American automaker Buick, formerly famed for their luxurious cruisers, is entering the electric vehicle market with the introduction of the Wildcat EV concept. To be sure, the new Buick Wildcat EV Concept is only that for the time being, but it may signal the beginning of a major shift of Buick into its next act.
Going All Electric
The upscale division of General Motors has been unsuccessful in the United States since the Great Recession of 2009. Pontiac and Saturn almost went the same way. The Encore, the Envision, and the Enclave are the only vehicles sold by the brand in the United States at the moment. All the vehicles are some sort of crossover or SUV.
The Regal was Buick’s final sedan offering before the firm ceased production in 2020. Even though the firm hasn’t yet released any hybrids or EVs in the United States, they say that will soon change.
Buick has announced that the Electra, their first electric vehicle, will be released in 2024. It is the same moniker that was given to the company’s 2020 SUV EV show car in China. The business claims that by the end of the decade, every vehicle in its lineup will be fully electric and use General Motors’ Ultium battery technology. While Buick’s online event on Wednesday featured the company’s low-slung EV prototype, the Wildcat, the Electra is more likely to take the form of a crossover or SUV.
Though some may bemoan the death of the sedan at the hands of GM and its brands, Buick has reaped the benefits of GM’s decision to focus only on the crossover market. With retail sales up 7.6 per cent in the United States and over 73 per cent of sales coming from consumers who did not previously buy a Buick, 2021 was the biggest year of sales in Buick’s history for its current model lineup. The company’s plans to release an electric SUV reflect its desire to capitalise on this rising market trend.
Wildcat EV pays homage to Buick’s history in a couple of ways, despite its obvious visual dissimilarity to the Buick Y-Job, the brand’s first concept car from 1938. In 1953, during GM’s Motorama, the first Wildcat was unveiled by a design team led by Harley Earl, the company’s legendary first design director.
This Wildcat, along with the precursor to the Chevrolet Corvette, was featured in the same collection of Motorama automobiles as the original Corvette; it was designed with a focus on sportier driving and a smaller footprint than conventionally huge Buicks. Wildcat models were full-size performance cars produced by Buick between 1963 and 1970.
Although the Wildcat moniker has been used on several concept cars by Buick throughout the 1980s and 1990s, Wednesday’s reveal is the first time the automaker has shown off a concept that isn’t an SUV in the United States since 2016.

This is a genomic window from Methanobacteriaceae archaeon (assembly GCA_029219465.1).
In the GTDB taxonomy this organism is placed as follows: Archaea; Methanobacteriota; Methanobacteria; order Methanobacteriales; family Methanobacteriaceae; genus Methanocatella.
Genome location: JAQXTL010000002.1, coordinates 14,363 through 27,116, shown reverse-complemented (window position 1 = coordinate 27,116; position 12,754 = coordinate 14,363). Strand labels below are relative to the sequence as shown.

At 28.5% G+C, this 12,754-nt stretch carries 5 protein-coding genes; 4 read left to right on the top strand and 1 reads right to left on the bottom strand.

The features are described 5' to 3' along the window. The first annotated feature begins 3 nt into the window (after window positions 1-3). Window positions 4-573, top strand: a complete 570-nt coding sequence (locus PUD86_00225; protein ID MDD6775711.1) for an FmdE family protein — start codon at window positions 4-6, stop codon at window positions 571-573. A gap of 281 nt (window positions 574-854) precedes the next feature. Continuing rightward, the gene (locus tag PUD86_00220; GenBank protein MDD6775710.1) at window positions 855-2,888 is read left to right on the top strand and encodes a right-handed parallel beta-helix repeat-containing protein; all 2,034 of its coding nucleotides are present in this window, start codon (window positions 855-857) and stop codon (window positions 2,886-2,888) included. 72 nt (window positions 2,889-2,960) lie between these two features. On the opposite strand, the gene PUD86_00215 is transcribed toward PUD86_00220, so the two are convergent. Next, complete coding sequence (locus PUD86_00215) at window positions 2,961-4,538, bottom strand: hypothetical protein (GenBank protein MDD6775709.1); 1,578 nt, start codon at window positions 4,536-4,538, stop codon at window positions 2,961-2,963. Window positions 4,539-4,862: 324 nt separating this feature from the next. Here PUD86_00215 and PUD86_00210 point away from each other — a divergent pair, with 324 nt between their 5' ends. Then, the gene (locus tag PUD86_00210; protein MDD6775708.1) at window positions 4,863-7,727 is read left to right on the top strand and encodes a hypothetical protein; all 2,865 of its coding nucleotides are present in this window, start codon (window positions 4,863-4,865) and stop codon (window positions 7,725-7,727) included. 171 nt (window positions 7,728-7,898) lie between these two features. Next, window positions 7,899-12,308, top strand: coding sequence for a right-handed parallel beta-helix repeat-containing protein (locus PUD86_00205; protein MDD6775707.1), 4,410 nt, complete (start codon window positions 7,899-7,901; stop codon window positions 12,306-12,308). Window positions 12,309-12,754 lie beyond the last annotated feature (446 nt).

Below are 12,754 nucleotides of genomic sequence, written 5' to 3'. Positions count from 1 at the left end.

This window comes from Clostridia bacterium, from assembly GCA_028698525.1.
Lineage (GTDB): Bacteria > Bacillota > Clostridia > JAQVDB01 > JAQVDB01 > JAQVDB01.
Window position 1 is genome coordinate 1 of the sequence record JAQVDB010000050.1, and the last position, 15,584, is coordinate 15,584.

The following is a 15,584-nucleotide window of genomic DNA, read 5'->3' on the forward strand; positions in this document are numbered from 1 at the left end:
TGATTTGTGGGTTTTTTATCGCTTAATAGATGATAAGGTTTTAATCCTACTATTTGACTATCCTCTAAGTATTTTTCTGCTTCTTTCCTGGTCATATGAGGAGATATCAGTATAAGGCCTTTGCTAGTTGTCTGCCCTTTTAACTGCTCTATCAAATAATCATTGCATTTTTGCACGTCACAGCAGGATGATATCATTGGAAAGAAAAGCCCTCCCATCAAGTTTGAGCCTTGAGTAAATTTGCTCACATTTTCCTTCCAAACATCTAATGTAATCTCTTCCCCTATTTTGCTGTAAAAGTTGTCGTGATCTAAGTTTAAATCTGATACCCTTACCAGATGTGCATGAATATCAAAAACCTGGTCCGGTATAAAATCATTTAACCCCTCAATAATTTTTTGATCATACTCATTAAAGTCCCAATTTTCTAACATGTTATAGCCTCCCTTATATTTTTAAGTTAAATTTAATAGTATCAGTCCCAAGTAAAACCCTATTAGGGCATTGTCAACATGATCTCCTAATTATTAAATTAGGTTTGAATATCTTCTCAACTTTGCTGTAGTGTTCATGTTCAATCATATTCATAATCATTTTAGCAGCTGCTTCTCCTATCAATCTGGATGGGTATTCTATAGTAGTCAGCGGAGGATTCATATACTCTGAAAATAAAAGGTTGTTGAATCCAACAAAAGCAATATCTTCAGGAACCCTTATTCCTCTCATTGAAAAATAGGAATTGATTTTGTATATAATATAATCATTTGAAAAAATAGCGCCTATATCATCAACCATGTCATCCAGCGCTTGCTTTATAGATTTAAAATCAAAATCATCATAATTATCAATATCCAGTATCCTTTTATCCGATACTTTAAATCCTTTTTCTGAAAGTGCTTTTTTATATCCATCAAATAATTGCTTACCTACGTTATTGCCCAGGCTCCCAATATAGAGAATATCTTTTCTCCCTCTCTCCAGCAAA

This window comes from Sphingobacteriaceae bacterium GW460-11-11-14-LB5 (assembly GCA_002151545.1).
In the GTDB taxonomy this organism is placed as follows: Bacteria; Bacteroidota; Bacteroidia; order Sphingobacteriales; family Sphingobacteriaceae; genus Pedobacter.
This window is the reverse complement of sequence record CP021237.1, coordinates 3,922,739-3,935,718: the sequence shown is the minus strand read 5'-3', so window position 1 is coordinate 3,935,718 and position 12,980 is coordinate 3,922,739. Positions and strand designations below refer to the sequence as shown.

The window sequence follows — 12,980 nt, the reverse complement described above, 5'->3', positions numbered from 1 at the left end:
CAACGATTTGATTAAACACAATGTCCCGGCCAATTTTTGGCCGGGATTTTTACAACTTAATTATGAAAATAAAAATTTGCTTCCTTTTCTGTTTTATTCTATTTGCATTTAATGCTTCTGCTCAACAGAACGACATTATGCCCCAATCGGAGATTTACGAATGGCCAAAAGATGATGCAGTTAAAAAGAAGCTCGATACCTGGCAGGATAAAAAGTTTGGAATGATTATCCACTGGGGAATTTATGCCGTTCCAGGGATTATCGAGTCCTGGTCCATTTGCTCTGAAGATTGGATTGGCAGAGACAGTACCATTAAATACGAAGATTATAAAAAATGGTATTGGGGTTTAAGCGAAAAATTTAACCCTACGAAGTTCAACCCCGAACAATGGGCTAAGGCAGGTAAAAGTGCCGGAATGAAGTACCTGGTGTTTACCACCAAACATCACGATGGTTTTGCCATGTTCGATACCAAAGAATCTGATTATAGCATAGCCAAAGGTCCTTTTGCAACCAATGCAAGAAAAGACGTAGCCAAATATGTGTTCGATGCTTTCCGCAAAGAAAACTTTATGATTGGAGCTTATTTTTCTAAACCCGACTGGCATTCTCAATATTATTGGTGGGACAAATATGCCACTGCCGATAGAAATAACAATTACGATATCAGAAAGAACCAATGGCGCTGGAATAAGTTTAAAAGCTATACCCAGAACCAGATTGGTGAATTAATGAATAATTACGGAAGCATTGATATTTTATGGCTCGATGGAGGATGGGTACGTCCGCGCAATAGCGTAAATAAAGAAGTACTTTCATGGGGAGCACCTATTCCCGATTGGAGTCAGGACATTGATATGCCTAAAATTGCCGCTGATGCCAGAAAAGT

Although the Avista concept car from 2016 was widely hailed as the sedan that would finally turn around the company’s fortunes, it was ultimately never put into production due to the tastes of Chinese consumers. Among the many vehicles sold by Buick in China are the GL8 minivan, the Velite 6 EV station waggon, and the Velite 7 EV subcompact crossover.
According to Buick, the Wildcat introduces a fresh design language and a new take on the iconic tri-shield badge for the next electric vehicle (EV), which will be powered by GM’s Ultrium battery architecture. Since the Wildcat is currently just a concept, the business has stated that the new emblem will begin appearing on other production cars later this year.
Likely, the new Wildcat will never go into production, just as the Avista and the Riviera concept from 2013. However, it does hint at future developments for the company. When asked about the possibility of a Buick electric sedan or coupe during the Q&A session that followed the event, Duncan Aldred, a senior executive at Buick, did not dismiss the idea.
The Wildcat concept’s “2-plus-2” configuration consists of two rows of seats, with the roofline and rear window merging into a graceful boattail design that incorporates L-shaped taillights. The A-pillar has been replaced by a glass windscreen that goes all the way around the front of the car.
The Wildcat EV appears like a fastback waggon from the side, and the charge level is displayed in the hatchback. To facilitate simpler access for both the front and rear passengers, the coupe includes two semi-swing doors that join around the centre of the frame and swing-out.
Designers for Buick claimed they wanted to create a sensation of modernism and warmth by using technological features such as artificial intelligence that can detect when a driver’s pulse rate gets high. Whenever that happens, AI will work to make them feel better. To promote relaxation, the company demonstrated a “Zen Mode” that turned out the lights, released soothing aromas, and massaged the chairs.
We won’t know what, if anything, from Buick’s new Wildcat EV design reaches consumers until 2024, when the market for electric vehicles (EVs) is expected to be much more saturated.